The other issue that Kamwi (2010) dismisses in his argument is that the widespread death of mosquitoes and other animals targeted by DDT might also hurt the environment. As these animals are a critical part of many ecosystems, their removal might have a very negative impact, similar to the slippery slope argument in which the removal of one animal may cause the deaths of many more in any given ecosystem. This argument for the slippery slope arises as mosquitoes are a food source to many species of insects, fish, and birds. As well, Kamwi (2010) says that the intrinsic value of humans is considerably more important than that of other animals. This opinion may not be shared by others, especially those who require a healthy ecosystem to continue to live.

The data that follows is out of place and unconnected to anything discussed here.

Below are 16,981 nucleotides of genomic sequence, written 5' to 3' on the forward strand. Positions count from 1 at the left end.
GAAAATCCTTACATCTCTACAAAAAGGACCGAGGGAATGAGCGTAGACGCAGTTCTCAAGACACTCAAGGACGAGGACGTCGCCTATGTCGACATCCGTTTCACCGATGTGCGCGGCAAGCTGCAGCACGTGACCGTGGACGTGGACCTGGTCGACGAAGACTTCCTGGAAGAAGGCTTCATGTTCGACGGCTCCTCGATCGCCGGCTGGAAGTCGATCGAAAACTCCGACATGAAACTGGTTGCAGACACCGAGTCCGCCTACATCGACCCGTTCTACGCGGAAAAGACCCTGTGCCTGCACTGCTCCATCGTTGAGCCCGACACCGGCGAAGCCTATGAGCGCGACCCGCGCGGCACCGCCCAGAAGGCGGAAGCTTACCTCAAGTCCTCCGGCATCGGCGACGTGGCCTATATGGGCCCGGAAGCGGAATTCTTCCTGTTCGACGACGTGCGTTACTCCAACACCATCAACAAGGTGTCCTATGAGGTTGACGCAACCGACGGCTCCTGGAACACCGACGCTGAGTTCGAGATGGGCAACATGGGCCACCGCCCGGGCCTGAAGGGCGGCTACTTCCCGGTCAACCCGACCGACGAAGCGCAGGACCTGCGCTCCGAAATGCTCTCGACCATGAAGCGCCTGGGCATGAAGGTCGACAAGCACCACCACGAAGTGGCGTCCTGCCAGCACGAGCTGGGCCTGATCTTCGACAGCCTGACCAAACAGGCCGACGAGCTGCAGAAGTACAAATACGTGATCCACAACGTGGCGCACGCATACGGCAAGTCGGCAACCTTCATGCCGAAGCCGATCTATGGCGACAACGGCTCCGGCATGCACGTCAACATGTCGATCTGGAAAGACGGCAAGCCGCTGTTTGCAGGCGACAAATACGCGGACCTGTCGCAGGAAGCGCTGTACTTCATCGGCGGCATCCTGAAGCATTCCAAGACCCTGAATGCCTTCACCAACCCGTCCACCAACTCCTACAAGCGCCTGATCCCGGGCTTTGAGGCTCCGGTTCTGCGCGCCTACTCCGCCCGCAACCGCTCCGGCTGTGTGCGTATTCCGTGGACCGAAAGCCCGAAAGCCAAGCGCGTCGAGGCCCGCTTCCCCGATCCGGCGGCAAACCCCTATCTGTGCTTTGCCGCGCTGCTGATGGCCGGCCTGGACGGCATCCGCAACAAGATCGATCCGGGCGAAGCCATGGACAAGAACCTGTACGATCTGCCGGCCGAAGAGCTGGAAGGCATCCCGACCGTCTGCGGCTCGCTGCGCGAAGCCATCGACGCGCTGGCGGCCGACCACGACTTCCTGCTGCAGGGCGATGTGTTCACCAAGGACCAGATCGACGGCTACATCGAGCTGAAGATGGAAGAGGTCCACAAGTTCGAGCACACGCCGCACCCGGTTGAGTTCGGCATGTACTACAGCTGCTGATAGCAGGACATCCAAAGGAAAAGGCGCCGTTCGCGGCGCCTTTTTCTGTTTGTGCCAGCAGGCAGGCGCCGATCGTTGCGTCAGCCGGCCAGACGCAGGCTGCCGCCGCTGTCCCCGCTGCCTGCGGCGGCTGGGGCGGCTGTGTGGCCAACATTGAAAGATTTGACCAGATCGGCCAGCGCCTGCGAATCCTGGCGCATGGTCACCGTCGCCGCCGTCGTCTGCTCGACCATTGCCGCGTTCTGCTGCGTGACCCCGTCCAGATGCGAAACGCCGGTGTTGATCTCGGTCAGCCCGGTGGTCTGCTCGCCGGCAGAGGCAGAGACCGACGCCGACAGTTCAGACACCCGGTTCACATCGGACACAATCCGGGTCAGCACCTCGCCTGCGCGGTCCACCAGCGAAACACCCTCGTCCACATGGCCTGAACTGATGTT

Kamwi also states that “DDT is safe for humans” which may be a premature statement (Kamwi, 2010). The evidence that he cites to support this claim is that the many studies claiming that DDT is harmful are “weak, inconclusive or contradictory” (Kamwi, 2010, p. 12). Although it may be true that some of these studies may have been incorrect, Kamwi himself states that “thousands of scientific studies have investigated potential harm to human health from DDT” and it is doubtful that all of these studies were misleading and poorly conducted (Kamwi, 2010, p. 12). Kamwi (2010) assumes that because some studies may be incorrect then they all are; without citing evidence that this assumption is correct, the accuracy of this assumption must be questioned. Kamwi does not cite proof that DDT is safe for humans, and the negative effect that it has on humans must be considered before this product is allowed on large scale. These considerations are not addressed by Kamwi in his article.